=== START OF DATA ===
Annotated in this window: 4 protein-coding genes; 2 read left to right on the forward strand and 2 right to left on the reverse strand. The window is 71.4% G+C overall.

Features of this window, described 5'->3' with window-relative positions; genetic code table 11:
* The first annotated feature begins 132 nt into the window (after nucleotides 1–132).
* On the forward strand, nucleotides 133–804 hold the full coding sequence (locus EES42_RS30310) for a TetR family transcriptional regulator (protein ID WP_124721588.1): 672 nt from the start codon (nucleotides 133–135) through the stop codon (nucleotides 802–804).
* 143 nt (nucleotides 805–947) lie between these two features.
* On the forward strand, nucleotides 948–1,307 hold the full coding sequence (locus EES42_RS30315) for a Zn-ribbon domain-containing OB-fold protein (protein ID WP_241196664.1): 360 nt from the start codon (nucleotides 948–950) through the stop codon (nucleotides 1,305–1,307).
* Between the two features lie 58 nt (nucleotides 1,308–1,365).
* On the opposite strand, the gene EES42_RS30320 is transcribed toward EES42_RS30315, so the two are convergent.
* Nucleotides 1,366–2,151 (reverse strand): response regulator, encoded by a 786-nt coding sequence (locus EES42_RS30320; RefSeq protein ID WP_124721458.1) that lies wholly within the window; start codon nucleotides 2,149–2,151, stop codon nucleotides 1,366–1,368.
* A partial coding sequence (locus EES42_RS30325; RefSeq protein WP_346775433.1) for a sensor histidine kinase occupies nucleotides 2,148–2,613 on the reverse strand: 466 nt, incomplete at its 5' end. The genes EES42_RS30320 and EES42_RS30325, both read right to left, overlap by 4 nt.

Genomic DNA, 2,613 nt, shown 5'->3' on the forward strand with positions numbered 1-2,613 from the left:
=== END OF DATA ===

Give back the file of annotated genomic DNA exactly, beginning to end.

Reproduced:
Annotated in this window: 4 protein-coding genes; 2 read left to right on the forward strand and 2 right to left on the reverse strand. The window is 71.4% G+C overall.

Features of this window, described 5'->3' with window-relative positions; genetic code table 11:
* The first annotated feature begins 132 nt into the window (after nucleotides 1–132).
* On the forward strand, nucleotides 133–804 hold the full coding sequence (locus EES42_RS30310) for a TetR family transcriptional regulator (protein ID WP_124721588.1): 672 nt from the start codon (nucleotides 133–135) through the stop codon (nucleotides 802–804).
* 143 nt (nucleotides 805–947) lie between these two features.
* On the forward strand, nucleotides 948–1,307 hold the full coding sequence (locus EES42_RS30315) for a Zn-ribbon domain-containing OB-fold protein (protein ID WP_241196664.1): 360 nt from the start codon (nucleotides 948–950) through the stop codon (nucleotides 1,305–1,307).
* Between the two features lie 58 nt (nucleotides 1,308–1,365).
* On the opposite strand, the gene EES42_RS30320 is transcribed toward EES42_RS30315, so the two are convergent.
* Nucleotides 1,366–2,151 (reverse strand): response regulator, encoded by a 786-nt coding sequence (locus EES42_RS30320; RefSeq protein ID WP_124721458.1) that lies wholly within the window; start codon nucleotides 2,149–2,151, stop codon nucleotides 1,366–1,368.
* A partial coding sequence (locus EES42_RS30325; RefSeq protein WP_346775433.1) for a sensor histidine kinase occupies nucleotides 2,148–2,613 on the reverse strand: 466 nt, incomplete at its 5' end. The genes EES42_RS30320 and EES42_RS30325, both read right to left, overlap by 4 nt.

Genomic DNA, 2,613 nt, shown 5'->3' on the forward strand with positions numbered 1-2,613 from the left: